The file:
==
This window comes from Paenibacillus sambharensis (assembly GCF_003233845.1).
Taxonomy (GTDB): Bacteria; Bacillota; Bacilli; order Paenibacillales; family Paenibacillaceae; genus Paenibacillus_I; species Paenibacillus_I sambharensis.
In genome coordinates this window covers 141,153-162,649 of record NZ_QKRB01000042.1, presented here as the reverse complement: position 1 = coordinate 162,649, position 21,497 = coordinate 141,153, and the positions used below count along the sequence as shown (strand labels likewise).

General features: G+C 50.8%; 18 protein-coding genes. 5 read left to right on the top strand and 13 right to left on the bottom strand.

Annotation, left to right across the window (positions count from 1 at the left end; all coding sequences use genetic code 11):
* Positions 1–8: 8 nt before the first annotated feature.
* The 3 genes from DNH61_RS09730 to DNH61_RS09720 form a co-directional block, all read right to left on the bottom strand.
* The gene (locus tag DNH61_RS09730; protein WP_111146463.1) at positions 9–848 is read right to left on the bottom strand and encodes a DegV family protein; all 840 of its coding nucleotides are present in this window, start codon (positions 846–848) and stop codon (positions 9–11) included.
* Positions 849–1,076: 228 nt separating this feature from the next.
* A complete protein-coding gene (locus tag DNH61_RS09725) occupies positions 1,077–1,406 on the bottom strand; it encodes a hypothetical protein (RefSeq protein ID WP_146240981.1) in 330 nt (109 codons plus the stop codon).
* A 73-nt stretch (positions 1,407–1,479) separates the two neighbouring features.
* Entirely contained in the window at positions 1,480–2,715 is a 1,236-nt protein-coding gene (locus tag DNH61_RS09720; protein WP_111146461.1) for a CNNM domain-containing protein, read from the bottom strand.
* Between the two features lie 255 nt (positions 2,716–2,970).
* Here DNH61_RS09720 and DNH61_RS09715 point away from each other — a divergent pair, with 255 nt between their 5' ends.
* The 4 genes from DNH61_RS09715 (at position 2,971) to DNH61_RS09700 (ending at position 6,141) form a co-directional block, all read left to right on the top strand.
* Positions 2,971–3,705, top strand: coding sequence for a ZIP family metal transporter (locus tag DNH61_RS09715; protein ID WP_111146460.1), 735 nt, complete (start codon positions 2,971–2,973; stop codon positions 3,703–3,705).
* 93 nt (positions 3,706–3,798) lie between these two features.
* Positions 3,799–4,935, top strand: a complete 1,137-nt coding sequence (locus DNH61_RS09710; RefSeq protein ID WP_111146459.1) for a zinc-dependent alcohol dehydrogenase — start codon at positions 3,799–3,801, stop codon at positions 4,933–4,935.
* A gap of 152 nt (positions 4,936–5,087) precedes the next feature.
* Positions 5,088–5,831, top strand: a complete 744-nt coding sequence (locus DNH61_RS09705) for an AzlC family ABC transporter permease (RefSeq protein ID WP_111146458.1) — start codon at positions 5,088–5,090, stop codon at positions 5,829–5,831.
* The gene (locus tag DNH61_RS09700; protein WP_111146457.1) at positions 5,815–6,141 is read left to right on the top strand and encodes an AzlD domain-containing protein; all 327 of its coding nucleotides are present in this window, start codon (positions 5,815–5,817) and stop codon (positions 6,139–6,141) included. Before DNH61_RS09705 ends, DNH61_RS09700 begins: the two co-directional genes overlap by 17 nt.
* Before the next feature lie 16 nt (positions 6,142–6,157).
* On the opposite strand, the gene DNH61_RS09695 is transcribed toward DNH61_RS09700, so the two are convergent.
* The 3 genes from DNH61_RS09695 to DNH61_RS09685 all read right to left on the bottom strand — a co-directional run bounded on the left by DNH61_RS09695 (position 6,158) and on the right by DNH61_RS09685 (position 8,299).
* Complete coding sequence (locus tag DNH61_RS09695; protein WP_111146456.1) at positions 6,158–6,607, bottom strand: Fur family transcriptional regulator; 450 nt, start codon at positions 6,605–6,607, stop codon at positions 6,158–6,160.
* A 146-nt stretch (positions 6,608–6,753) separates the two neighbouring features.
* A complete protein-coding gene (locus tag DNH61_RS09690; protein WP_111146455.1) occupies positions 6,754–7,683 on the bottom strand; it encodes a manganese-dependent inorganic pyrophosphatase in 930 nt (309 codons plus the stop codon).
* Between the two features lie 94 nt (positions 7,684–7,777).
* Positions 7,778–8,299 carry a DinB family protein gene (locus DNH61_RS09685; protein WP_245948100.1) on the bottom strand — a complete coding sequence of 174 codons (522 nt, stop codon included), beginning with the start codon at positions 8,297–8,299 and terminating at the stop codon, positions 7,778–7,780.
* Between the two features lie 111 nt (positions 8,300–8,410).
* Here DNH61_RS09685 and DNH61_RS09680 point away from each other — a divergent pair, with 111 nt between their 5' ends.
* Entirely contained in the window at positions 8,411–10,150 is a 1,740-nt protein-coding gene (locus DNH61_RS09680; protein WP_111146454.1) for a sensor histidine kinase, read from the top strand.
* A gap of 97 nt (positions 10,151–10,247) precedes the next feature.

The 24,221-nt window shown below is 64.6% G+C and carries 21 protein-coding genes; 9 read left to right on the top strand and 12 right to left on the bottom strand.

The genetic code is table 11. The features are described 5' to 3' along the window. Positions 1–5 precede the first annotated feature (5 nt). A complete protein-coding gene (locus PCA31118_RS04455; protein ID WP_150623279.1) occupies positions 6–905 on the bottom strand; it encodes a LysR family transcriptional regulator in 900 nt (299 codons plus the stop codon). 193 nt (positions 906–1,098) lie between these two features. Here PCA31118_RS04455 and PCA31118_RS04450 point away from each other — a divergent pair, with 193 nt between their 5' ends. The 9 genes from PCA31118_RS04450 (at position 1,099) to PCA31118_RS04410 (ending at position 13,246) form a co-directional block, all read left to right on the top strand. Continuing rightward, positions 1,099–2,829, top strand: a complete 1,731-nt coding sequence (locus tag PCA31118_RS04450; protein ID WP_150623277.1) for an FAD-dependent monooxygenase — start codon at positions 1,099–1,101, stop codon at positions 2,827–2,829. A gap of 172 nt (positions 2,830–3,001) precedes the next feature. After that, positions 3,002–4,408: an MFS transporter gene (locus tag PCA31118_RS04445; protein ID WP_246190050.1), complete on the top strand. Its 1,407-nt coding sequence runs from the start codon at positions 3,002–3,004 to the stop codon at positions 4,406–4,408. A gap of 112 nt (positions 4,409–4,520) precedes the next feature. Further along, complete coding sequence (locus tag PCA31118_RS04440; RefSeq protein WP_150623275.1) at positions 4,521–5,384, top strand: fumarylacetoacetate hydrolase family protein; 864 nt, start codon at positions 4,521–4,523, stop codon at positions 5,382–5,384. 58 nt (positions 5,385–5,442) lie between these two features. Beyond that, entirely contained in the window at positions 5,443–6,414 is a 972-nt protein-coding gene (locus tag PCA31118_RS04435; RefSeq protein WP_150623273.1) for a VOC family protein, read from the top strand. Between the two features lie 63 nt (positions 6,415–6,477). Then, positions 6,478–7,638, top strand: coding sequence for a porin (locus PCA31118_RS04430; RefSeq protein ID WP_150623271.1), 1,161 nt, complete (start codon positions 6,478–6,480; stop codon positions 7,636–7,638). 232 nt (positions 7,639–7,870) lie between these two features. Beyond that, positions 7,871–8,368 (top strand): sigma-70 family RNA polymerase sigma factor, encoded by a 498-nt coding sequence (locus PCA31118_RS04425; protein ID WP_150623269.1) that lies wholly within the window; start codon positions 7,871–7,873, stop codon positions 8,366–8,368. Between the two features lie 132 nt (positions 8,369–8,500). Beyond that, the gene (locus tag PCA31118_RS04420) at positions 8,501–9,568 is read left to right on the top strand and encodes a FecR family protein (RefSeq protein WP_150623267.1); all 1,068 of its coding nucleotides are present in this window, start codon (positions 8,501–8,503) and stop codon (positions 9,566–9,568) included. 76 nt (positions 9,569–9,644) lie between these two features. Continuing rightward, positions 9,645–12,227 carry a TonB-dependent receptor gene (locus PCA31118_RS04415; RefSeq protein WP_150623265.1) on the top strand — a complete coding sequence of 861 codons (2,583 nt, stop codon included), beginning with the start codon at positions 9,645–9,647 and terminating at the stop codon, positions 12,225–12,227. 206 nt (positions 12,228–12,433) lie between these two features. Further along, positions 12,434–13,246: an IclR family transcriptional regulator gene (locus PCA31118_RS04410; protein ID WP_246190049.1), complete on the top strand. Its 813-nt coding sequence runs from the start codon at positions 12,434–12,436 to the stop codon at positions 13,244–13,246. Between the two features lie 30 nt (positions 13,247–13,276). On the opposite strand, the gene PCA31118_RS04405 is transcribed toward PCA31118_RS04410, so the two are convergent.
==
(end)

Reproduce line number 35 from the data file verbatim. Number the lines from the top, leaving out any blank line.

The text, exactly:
The genetic code is table 11. The features are described 5' to 3' along the window. Positions 1–5 precede the first annotated feature (5 nt). A complete protein-coding gene (locus PCA31118_RS04455; protein ID WP_150623279.1) occupies positions 6–905 on the bottom strand; it encodes a LysR family transcriptional regulator in 900 nt (299 codons plus the stop codon). 193 nt (positions 906–1,098) lie between these two features. Here PCA31118_RS04455 and PCA31118_RS04450 point away from each other — a divergent pair, with 193 nt between their 5' ends. The 9 genes from PCA31118_RS04450 (at position 1,099) to PCA31118_RS04410 (ending at position 13,246) form a co-directional block, all read left to right on the top strand. Continuing rightward, positions 1,099–2,829, top strand: a complete 1,731-nt coding sequence (locus tag PCA31118_RS04450; protein ID WP_150623277.1) for an FAD-dependent monooxygenase — start codon at positions 1,099–1,101, stop codon at positions 2,827–2,829. A gap of 172 nt (positions 2,830–3,001) precedes the next feature. After that, positions 3,002–4,408: an MFS transporter gene (locus tag PCA31118_RS04445; protein ID WP_246190050.1), complete on the top strand. Its 1,407-nt coding sequence runs from the start codon at positions 3,002–3,004 to the stop codon at positions 4,406–4,408. A gap of 112 nt (positions 4,409–4,520) precedes the next feature. Further along, complete coding sequence (locus tag PCA31118_RS04440; RefSeq protein WP_150623275.1) at positions 4,521–5,384, top strand: fumarylacetoacetate hydrolase family protein; 864 nt, start codon at positions 4,521–4,523, stop codon at positions 5,382–5,384. 58 nt (positions 5,385–5,442) lie between these two features. Beyond that, entirely contained in the window at positions 5,443–6,414 is a 972-nt protein-coding gene (locus tag PCA31118_RS04435; RefSeq protein WP_150623273.1) for a VOC family protein, read from the top strand. Between the two features lie 63 nt (positions 6,415–6,477). Then, positions 6,478–7,638, top strand: coding sequence for a porin (locus PCA31118_RS04430; RefSeq protein ID WP_150623271.1), 1,161 nt, complete (start codon positions 6,478–6,480; stop codon positions 7,636–7,638). 232 nt (positions 7,639–7,870) lie between these two features. Beyond that, positions 7,871–8,368 (top strand): sigma-70 family RNA polymerase sigma factor, encoded by a 498-nt coding sequence (locus PCA31118_RS04425; protein ID WP_150623269.1) that lies wholly within the window; start codon positions 7,871–7,873, stop codon positions 8,366–8,368. Between the two features lie 132 nt (positions 8,369–8,500). Beyond that, the gene (locus tag PCA31118_RS04420) at positions 8,501–9,568 is read left to right on the top strand and encodes a FecR family protein (RefSeq protein WP_150623267.1); all 1,068 of its coding nucleotides are present in this window, start codon (positions 8,501–8,503) and stop codon (positions 9,566–9,568) included. 76 nt (positions 9,569–9,644) lie between these two features. Continuing rightward, positions 9,645–12,227 carry a TonB-dependent receptor gene (locus PCA31118_RS04415; RefSeq protein WP_150623265.1) on the top strand — a complete coding sequence of 861 codons (2,583 nt, stop codon included), beginning with the start codon at positions 9,645–9,647 and terminating at the stop codon, positions 12,225–12,227. 206 nt (positions 12,228–12,433) lie between these two features. Further along, positions 12,434–13,246: an IclR family transcriptional regulator gene (locus PCA31118_RS04410; protein ID WP_246190049.1), complete on the top strand. Its 813-nt coding sequence runs from the start codon at positions 12,434–12,436 to the stop codon at positions 13,244–13,246. Between the two features lie 30 nt (positions 13,247–13,276). On the opposite strand, the gene PCA31118_RS04405 is transcribed toward PCA31118_RS04410, so the two are convergent.